clock menu more-arrow no yes mobile

Filed under:

Watching Film: Beating the Badgers

What can USF learn from last season to help them beat Wisconsin?

Central Florida v South Florida Photo by Julio Aguilar/Getty Images

The last two weeks we have discussed the schemes that make the Wisconsin defense and offense so effective.

While the Badgers have great coaching, and some great players, they are not unbeatable....last season they had an 8-5 record.

When watching their film and reviewing stats, some trends began to emerge. Let’s look at these trends and see what the Bulls need to do to beat the Badgers.

General Game Management

Dave Marino was the first head coach that I ever worked under. He played at Rutgers, spent some time as a quality control coach with the Philadelphia Eagles, won state titles as an assistant and became the head coach at Palmetto High School in Palmetto, FL. He is a master of the fundamentals and one of the best coaches I have ever been around.

There were two areas of the game he constantly stressed to his players and assistant coaches: turnovers and third downs. His thought was that if you could win those two areas in a game you would statistically be giving yourself the best chance to win. The 2018 Wisconsin Badger football team (and a lot of other statistical studies) proved this theory to be quite accurate.

When looking at the overall numbers for turnovers and third downs, Wisconsin was a slightly above average team. Offensively, they converted 41.3% of third downs for a national ranking of 50th. Defensively, their 37.6% allowed conversion rate was 55th in the country. In turnover margin they were 63rd. None of these numbers are cause for real concern, nor celebration. However, if you dig a little deeper, there are some interesting tidbits to be found.

I went through every box score from the 2018 Wisconsin season. I then grouped the games by wins and losses. Upon closer inspection, a clear, unsurprising pattern appears.

Wisconsin’s stats from last year’s wins and losses

In their eight wins, Wisconsin converted 49.5% of third downs offensively. Over a full season, this rate would have ranked in the top ten nationally near offensive juggernauts Alabama and Oklahoma. Defensively, Wisconsin held opponents to a 34% third down conversion rate in their eight wins. This number would have ranked in the 20’s nationally near defensive guru Kirby Smart’s Georgia Bulldogs. The Badgers also had a turnover differential of +1.25 in their wins. This per game number would have ranked third nationally last season.

In the Badgers’ five losses the numbers were quite different. In losses, Wisconsin’s defense allowed opponents to convert 40% of third downs. This figure would have ranked in the high 70’s nationally near teams like Duke and Old Dominion. This figure obviously isn’t great, but it’s just slightly below average. The next two figures are the ones that really tell the tale. In their losses, Wisconsin’s offense converted only 29% of third down attempts. This rate would have ranked 128th (out of 130) nationally. The turnover battle did not fare any better. Wisconsin was -1.8 in turnover differential in their five losses. This number would have been dead last nationally. And while turnovers can be somewhat random, Wisconsin turned the ball over at a very high rate offensively. In fact, they ranked 107th in the country last year in total turnovers committed.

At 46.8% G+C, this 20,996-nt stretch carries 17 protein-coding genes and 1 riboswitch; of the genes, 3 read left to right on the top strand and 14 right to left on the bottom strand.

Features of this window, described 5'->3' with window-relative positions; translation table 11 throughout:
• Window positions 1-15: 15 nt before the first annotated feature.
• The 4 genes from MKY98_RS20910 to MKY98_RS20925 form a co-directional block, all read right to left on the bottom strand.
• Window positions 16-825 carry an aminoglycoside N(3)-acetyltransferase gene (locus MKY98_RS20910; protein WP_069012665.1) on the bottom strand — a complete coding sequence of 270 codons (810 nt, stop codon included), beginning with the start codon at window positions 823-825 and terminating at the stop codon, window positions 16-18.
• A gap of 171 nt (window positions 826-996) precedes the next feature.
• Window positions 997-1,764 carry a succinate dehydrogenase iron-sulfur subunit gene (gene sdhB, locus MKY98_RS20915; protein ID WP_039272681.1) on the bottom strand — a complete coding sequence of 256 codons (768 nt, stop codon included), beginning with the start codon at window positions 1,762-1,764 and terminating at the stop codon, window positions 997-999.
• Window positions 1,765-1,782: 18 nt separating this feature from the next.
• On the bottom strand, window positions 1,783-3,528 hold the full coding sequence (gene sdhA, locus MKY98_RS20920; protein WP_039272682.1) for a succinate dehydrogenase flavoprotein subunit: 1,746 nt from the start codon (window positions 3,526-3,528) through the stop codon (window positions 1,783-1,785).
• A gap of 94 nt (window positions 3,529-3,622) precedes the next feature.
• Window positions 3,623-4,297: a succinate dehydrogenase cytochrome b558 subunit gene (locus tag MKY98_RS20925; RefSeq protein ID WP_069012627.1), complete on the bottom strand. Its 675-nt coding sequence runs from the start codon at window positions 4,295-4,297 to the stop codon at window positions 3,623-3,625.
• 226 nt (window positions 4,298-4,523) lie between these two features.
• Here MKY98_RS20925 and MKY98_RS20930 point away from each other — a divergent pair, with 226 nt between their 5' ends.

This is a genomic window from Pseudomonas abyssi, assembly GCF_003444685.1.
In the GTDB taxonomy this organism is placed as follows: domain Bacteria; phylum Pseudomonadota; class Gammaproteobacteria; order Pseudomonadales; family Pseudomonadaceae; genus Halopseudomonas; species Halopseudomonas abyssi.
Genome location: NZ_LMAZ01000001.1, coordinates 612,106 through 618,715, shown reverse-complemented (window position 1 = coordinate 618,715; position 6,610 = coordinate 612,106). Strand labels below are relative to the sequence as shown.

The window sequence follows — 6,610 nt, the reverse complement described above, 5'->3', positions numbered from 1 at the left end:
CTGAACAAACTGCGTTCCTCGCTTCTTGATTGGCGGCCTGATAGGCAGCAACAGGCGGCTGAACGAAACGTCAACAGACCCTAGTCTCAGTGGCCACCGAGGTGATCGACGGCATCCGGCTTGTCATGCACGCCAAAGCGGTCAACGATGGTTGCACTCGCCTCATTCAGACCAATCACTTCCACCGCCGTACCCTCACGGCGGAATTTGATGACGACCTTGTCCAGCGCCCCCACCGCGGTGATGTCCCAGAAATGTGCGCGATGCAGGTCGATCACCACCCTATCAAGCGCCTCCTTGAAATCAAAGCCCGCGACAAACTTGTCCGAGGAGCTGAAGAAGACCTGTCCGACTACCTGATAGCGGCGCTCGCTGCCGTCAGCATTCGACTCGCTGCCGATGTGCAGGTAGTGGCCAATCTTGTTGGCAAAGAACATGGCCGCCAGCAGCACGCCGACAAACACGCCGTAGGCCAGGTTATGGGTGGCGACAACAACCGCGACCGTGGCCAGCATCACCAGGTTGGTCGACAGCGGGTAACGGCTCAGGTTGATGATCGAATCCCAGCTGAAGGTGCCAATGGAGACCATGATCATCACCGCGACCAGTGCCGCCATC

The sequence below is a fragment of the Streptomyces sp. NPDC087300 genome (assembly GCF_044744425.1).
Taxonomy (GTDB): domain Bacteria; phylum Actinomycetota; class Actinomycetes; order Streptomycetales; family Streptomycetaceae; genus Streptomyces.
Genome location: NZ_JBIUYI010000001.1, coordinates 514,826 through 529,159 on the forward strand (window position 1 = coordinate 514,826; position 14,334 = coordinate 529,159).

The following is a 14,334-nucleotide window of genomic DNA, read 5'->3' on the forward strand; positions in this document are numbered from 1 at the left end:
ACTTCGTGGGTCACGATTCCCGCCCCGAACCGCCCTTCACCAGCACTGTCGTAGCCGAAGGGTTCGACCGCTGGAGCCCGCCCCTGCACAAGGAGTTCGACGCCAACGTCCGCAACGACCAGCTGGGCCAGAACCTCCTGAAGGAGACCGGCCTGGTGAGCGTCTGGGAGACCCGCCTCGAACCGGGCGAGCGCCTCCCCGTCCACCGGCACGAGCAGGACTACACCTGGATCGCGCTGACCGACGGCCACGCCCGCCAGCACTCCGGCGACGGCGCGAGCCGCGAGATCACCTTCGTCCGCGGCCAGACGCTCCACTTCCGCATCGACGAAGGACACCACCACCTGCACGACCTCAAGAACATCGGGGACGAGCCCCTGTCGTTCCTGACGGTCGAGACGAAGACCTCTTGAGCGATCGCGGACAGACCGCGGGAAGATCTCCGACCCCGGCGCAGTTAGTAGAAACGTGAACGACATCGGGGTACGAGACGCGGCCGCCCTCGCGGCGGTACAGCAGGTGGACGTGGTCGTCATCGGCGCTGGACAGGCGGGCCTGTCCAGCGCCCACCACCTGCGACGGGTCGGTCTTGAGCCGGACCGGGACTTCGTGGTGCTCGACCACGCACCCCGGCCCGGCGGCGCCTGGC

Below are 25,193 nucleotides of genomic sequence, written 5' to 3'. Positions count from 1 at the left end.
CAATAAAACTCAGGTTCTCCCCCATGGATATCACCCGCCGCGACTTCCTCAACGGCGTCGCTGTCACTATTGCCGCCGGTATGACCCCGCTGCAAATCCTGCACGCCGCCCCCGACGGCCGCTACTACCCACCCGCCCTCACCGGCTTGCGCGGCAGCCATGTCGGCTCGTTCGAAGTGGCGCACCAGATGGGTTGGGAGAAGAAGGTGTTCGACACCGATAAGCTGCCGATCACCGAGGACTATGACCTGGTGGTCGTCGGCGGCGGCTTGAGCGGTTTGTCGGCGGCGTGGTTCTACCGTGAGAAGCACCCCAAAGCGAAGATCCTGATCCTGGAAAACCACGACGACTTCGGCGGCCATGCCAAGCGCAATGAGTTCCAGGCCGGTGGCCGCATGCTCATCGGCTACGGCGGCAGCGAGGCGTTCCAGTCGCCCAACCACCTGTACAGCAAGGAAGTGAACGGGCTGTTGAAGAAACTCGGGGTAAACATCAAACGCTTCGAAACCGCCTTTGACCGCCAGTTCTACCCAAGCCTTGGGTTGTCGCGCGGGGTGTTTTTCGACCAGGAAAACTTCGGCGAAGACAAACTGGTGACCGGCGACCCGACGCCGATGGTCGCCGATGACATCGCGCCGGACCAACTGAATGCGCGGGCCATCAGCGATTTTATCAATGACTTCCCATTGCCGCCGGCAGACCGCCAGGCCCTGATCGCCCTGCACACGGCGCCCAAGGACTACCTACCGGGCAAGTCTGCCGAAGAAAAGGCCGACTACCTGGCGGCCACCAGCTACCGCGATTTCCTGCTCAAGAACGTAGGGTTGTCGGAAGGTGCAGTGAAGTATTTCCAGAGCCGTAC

While it may sound obvious, turnover differential and third down conversions will go a long way in determining the winner of game one.

USF Defense vs. Wisconsin Offense

The biggest disparity between the wins and losses for Wisconsin last season came on the offensive side of the ball. The defense also performed worse in losses, but the difference on offense was enormous. This is probably where the game will be won or lost.

Wisconsin loves to run the ball. This isn’t a mind-blowing statement. They will get in a lot of 21 (2 backs, 1 tight end), 12 (1 back, 2 tight end) and even some 22 (2 backs, 2 tight end) personnel groupings. They don’t use these personnel groupings to spread you out and run the Air Raid. They want to run the ball right at you.

Another non-surprising statement: to beat Wisconsin, you must stop the run. While this seems obvious, the numbers do bear this out. Wisconsin’s five losses last season also coincided with their five lowest rushing yardage totals. Last season, if you could stop the run you could stop the Badgers offense. The inability (relatively) to run the ball in losses contributes to the third down conversion issue addressed previously.

Wisconsin is an offense that is built to stay on schedule. When an offense stays on schedule, they are putting themselves in a third down distance that is manageable. The chance to convert a third-and-two is much higher than a third-and-nine.

A typical Badger drive may look something like this:

1st and 10- 6 yd rush

2nd and 4- 3 yd rush

3rd and 1- 3 yd rush

When Wisconsin is playing well, they are keeping themselves on schedule. This allows them to run the ball more and convert third downs. When they get “off schedule”, as in their losses, they have trouble converting third downs and staying on the field.

The efficiency stats from the S&P+ back this up. Last season, Wisconsin ranked third in rushing efficiency. Meanwhile, they ranked 80th in passing and 93rd in the offensive explosiveness rating, IsoPP.

So how can the Bulls get Wisconsin off schedule? My suggestion is to sell out for the run on first down.

Wisconsin First Down Play Calling